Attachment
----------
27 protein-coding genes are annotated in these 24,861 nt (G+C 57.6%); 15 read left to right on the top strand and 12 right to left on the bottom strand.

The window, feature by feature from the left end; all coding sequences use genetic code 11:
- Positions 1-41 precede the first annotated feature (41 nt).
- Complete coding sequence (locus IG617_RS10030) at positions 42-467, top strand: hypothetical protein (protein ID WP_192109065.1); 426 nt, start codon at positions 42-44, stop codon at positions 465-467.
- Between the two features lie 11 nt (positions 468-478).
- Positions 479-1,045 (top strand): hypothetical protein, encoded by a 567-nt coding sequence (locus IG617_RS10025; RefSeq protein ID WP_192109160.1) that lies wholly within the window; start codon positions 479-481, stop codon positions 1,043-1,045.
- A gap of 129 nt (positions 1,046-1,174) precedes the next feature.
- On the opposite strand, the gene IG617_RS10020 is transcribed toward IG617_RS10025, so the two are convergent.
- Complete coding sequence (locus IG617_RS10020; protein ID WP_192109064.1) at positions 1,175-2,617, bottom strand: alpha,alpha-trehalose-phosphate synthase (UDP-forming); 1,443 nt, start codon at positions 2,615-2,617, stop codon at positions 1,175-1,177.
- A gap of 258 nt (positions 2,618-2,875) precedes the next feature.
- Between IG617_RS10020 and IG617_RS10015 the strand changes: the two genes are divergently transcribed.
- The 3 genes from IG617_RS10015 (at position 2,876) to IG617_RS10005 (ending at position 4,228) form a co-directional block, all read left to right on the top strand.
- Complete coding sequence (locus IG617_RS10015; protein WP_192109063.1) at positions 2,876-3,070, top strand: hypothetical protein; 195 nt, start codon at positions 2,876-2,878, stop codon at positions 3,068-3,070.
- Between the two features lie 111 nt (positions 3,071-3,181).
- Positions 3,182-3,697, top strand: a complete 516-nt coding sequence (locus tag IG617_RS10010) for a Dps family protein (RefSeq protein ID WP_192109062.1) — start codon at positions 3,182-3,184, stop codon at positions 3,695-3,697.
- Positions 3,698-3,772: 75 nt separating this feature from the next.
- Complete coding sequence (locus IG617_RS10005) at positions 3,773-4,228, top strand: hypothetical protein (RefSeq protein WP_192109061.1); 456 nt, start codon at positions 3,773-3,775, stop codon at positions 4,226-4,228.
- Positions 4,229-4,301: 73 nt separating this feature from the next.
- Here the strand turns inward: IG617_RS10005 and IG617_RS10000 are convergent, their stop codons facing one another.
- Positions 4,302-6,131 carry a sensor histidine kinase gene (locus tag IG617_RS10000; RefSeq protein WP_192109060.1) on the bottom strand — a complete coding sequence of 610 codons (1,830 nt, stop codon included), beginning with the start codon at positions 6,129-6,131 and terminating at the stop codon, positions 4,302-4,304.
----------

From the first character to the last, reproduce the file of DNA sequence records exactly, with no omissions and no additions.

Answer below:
27 protein-coding genes are annotated in these 24,861 nt (G+C 57.6%); 15 read left to right on the top strand and 12 right to left on the bottom strand.

The window, feature by feature from the left end; all coding sequences use genetic code 11:
- Positions 1-41 precede the first annotated feature (41 nt).
- Complete coding sequence (locus IG617_RS10030) at positions 42-467, top strand: hypothetical protein (protein ID WP_192109065.1); 426 nt, start codon at positions 42-44, stop codon at positions 465-467.
- Between the two features lie 11 nt (positions 468-478).
- Positions 479-1,045 (top strand): hypothetical protein, encoded by a 567-nt coding sequence (locus IG617_RS10025; RefSeq protein ID WP_192109160.1) that lies wholly within the window; start codon positions 479-481, stop codon positions 1,043-1,045.
- A gap of 129 nt (positions 1,046-1,174) precedes the next feature.
- On the opposite strand, the gene IG617_RS10020 is transcribed toward IG617_RS10025, so the two are convergent.
- Complete coding sequence (locus IG617_RS10020; protein ID WP_192109064.1) at positions 1,175-2,617, bottom strand: alpha,alpha-trehalose-phosphate synthase (UDP-forming); 1,443 nt, start codon at positions 2,615-2,617, stop codon at positions 1,175-1,177.
- A gap of 258 nt (positions 2,618-2,875) precedes the next feature.
- Between IG617_RS10020 and IG617_RS10015 the strand changes: the two genes are divergently transcribed.
- The 3 genes from IG617_RS10015 (at position 2,876) to IG617_RS10005 (ending at position 4,228) form a co-directional block, all read left to right on the top strand.
- Complete coding sequence (locus IG617_RS10015; protein WP_192109063.1) at positions 2,876-3,070, top strand: hypothetical protein; 195 nt, start codon at positions 2,876-2,878, stop codon at positions 3,068-3,070.
- Between the two features lie 111 nt (positions 3,071-3,181).
- Positions 3,182-3,697, top strand: a complete 516-nt coding sequence (locus tag IG617_RS10010) for a Dps family protein (RefSeq protein ID WP_192109062.1) — start codon at positions 3,182-3,184, stop codon at positions 3,695-3,697.
- Positions 3,698-3,772: 75 nt separating this feature from the next.
- Complete coding sequence (locus IG617_RS10005) at positions 3,773-4,228, top strand: hypothetical protein (RefSeq protein WP_192109061.1); 456 nt, start codon at positions 3,773-3,775, stop codon at positions 4,226-4,228.
- Positions 4,229-4,301: 73 nt separating this feature from the next.
- Here the strand turns inward: IG617_RS10005 and IG617_RS10000 are convergent, their stop codons facing one another.
- Positions 4,302-6,131 carry a sensor histidine kinase gene (locus tag IG617_RS10000; RefSeq protein WP_192109060.1) on the bottom strand — a complete coding sequence of 610 codons (1,830 nt, stop codon included), beginning with the start codon at positions 6,129-6,131 and terminating at the stop codon, positions 4,302-4,304.